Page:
“In politics he was a consistent States’ rights man and believed that the Union’s only escape from civil war lay in scrupulous regard for the Constitution. Like his father, he was a strong friend of education and as Governor favored a system of public schools. As a member of the United States Congress he opposed the Missouri Compromise and other so-called national measures—protective tariff, national bank, and internal improvement—as certain to lead to ill will among the States and imperil the existence of the Union. He regarded them as sectional, not really national, measures.
“He was especially conspicuous in the role of peacemaker in 1833, when he suggested to Clay the principle of the compromise tariff, and in 1861, when he got up a peace conference of delegates from the States, who met in Washington. On the question of slavery, while he denied the right of Congress to intermeddle with the subject, he looked to its eventual abolition by peaceable means and strongly opposed the slave trade. Thus as Chairman of the Senate Committee for the District of Columbia he drafted a provision for the abolition of the slave trade in the District and as President caused an article to be inserted in the Treaty of Washington (1842) for the maintenance of a squadron by the United States and Great Britain, respectively, for the suppression of the slave trade off the coast of Africa.
“As President he was a strong factor in determining the policies of the country. By his vetoes he prevented the establishment of a moneyed monopoly represented in the United States bank and by his close personal surveillance of the different departments of the government abolished all corruption and reduced the national expenditures one-fourth. He originated the system of finance known as the exchequer, which in its essential features is reproduced in the present banking reserve system, and to him is chiefly due the success of the Treaty of Washington (1842), settling the northeastern boundary, the right of visitation, the suppression of the slave trade, and the annexation of Texas, which measure so greatly extended the confines of the Union and gave to the United States the virtual monopoly of the cotton plant He closed the war with the Seminole Indians, settled the difficulties in Rhode Island, made the first treaty with China, and vindicated the Monroe Doctrine as to the Hawaiian Islands.”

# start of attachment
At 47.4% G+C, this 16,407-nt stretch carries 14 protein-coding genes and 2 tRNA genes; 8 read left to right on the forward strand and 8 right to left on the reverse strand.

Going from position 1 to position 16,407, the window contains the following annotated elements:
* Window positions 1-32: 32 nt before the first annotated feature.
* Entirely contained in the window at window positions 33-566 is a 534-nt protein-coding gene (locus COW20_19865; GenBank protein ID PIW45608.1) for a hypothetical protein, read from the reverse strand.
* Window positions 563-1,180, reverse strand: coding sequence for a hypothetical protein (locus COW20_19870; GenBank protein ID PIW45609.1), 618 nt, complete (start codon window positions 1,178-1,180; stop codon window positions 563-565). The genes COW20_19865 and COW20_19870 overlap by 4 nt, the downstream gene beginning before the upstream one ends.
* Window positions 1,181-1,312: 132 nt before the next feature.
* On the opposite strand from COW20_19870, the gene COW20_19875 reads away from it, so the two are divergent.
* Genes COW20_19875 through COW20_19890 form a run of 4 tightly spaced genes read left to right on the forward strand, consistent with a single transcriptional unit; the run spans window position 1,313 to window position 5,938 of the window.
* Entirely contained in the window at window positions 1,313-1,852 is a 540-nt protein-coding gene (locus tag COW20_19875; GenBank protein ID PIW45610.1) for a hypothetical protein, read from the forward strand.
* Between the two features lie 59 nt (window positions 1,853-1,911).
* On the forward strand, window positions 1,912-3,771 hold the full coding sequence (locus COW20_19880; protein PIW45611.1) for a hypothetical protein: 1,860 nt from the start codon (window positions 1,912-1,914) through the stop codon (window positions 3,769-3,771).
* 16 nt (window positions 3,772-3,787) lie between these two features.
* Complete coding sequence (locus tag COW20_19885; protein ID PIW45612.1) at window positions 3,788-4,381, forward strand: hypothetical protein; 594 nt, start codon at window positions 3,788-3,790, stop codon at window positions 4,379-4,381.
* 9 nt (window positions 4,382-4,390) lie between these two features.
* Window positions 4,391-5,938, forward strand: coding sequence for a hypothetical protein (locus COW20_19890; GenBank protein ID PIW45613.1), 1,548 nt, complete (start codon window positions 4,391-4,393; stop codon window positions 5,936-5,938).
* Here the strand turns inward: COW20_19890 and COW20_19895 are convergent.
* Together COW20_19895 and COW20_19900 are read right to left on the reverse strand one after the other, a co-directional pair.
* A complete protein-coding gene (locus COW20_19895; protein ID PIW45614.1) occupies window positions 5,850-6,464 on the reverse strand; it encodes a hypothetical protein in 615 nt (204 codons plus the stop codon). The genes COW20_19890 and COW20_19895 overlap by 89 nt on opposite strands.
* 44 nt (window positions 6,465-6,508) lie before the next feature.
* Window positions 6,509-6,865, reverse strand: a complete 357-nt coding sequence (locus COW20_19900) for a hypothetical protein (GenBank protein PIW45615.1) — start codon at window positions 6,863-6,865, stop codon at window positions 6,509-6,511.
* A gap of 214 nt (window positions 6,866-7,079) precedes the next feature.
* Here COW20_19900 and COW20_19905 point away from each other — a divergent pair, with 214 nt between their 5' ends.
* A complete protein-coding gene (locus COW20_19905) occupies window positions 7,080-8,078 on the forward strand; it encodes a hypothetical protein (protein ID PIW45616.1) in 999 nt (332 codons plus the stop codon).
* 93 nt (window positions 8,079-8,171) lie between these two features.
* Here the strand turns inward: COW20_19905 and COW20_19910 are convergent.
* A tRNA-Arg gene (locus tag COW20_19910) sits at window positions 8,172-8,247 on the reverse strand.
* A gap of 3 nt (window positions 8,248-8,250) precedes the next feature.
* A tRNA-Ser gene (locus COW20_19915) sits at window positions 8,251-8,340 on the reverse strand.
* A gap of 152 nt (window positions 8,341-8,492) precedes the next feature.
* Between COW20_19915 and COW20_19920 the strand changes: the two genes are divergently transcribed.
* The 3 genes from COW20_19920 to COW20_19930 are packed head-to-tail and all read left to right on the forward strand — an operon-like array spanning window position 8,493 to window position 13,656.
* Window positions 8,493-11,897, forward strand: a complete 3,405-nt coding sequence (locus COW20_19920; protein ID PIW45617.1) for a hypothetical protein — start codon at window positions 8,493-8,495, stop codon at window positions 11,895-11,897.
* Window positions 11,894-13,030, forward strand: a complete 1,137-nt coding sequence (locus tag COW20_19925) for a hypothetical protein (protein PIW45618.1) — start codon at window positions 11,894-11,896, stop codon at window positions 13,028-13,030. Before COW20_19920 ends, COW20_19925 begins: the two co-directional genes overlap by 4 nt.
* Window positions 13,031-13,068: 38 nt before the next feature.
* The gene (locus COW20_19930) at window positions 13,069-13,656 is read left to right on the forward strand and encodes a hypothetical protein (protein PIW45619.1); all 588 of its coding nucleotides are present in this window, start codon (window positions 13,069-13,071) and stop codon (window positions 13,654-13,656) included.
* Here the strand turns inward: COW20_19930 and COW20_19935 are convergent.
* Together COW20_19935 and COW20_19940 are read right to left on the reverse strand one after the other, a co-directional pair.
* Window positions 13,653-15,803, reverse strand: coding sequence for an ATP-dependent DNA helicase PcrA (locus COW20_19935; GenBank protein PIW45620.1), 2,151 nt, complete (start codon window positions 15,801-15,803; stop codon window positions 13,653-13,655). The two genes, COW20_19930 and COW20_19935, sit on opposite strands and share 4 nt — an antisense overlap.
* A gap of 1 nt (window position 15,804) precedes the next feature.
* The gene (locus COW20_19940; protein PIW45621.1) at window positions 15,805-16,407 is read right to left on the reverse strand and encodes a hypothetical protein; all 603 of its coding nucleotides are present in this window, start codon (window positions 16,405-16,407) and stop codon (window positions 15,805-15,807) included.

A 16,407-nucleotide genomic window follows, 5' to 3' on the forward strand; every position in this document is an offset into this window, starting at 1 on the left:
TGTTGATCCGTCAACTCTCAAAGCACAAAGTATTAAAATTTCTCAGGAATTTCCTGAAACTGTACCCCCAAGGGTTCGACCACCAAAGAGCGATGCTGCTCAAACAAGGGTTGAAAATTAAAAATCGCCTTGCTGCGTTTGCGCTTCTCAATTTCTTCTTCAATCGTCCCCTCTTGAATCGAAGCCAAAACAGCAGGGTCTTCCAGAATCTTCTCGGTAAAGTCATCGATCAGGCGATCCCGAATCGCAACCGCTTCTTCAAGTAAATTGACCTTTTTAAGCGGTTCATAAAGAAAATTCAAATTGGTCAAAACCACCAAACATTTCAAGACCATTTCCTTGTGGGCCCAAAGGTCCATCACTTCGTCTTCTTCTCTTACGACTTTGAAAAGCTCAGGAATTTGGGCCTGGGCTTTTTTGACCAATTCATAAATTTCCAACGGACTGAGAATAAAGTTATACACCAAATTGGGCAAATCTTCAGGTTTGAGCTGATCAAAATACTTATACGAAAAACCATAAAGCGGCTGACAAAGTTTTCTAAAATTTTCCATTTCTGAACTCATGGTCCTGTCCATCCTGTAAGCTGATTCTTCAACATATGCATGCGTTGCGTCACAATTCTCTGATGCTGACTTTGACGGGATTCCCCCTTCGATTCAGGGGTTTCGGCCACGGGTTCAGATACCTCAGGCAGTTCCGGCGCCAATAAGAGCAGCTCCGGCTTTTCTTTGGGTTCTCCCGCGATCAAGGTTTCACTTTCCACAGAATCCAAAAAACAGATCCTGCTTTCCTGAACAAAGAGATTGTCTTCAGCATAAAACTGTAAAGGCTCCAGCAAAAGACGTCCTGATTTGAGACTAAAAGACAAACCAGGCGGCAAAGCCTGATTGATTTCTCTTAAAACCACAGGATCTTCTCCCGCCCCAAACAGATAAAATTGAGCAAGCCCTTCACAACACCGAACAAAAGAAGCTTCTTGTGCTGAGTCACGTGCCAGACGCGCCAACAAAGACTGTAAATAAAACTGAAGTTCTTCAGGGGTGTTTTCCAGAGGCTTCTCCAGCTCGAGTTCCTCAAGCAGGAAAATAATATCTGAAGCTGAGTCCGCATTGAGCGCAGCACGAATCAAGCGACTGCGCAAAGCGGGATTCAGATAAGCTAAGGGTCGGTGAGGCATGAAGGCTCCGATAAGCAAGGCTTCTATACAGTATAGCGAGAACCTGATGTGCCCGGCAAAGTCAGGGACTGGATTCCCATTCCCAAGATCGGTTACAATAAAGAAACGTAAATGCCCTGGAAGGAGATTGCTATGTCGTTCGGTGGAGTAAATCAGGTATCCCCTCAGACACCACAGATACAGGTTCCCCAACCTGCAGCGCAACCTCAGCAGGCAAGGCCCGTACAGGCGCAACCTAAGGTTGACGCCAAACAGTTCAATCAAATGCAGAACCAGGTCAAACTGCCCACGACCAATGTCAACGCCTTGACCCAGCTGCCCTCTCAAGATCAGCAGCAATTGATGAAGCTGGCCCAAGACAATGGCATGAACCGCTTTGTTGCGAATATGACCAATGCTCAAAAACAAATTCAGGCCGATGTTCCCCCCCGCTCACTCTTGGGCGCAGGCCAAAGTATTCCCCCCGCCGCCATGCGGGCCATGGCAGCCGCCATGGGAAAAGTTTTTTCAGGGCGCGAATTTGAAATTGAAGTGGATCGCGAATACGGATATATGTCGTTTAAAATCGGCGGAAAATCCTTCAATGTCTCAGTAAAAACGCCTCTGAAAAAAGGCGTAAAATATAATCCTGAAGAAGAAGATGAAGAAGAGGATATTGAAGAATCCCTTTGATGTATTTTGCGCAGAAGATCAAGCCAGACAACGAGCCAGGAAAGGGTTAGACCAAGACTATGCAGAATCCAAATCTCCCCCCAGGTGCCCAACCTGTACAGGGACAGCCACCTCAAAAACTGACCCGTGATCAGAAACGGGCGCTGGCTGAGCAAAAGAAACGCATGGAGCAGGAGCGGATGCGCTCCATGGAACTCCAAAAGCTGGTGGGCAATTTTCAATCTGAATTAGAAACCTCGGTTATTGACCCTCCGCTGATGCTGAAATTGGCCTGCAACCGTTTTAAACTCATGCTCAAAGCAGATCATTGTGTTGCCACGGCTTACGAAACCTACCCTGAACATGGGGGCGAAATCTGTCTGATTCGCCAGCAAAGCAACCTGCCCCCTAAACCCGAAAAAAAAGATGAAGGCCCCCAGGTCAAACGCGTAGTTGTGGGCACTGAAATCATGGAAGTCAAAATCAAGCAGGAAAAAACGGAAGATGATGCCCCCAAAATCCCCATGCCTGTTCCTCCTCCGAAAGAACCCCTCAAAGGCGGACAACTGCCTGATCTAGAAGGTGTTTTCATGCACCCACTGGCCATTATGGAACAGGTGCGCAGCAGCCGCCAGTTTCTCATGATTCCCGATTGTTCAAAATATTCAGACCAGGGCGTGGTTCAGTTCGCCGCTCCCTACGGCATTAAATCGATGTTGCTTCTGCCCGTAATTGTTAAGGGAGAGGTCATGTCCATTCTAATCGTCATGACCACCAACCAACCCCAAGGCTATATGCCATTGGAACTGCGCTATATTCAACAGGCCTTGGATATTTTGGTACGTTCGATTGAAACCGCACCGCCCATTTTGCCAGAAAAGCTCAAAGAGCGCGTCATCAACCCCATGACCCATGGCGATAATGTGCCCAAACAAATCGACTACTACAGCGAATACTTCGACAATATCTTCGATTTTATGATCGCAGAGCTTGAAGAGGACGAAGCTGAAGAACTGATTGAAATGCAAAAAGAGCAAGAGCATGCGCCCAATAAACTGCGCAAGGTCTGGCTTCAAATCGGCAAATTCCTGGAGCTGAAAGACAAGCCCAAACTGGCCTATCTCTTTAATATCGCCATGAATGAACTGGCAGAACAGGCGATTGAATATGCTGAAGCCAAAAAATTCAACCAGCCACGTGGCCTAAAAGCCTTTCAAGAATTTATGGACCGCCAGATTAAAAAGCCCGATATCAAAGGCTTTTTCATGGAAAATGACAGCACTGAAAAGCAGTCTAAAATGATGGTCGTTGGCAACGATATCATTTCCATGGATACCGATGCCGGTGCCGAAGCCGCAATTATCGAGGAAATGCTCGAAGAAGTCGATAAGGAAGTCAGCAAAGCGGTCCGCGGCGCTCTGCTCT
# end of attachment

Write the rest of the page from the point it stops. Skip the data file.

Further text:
President Tyler was twice married, his first wife being Letitia Christian, of Virginia, and the second Julia Gardiner, of New York, who is buried by his side. There were seven children by each marriage. He died in Richmond January 18, 1862, and the State Assembly directed that a monument be erected at his grave; but the stirring events of war and many demands upon an impoverished treasury prevented the carrying out of this resolution.
The family of President Tyler was represented at the unveiling by two sons, Dr. Lyon G. Tyler, President of William and Mary College, at Williamsburg, and Judge D. Gardiner Tyler, also of that city, and Mrs. Ellis, the only surviving daughter. Great honor was paid to them and other connections of the family who were present.
UNVEILING THE TYLER MONUMENT
O proud old Hollywood! Thine is a sacred name.
Since on thy breast sleep those well known to fame:
For, like a mother gathers to her heart
The sons from whom not even death could part.
Virginia stands to-day with reverent head,
Where rest the ashes of her mighty dead.
Their names renowned add luster to our land;
No other State can boast so grand a band
As this old commonwealth, which proudly sees
Her patriot Presidents on Capitol’s frieze;
Since union’s triumph arch must ever show
Our Washington, Madison, Jefferson, and Monroe.
In honoring Tyler the nation honors one
Whose course was hard and difficult to run.
He stood first among the giants of his day.
That galaxy of Webster, Calhoun, Clay.
Sleep, statesman; your service has recognition won,
The Union’s tenth President, Virginia’s gifted son.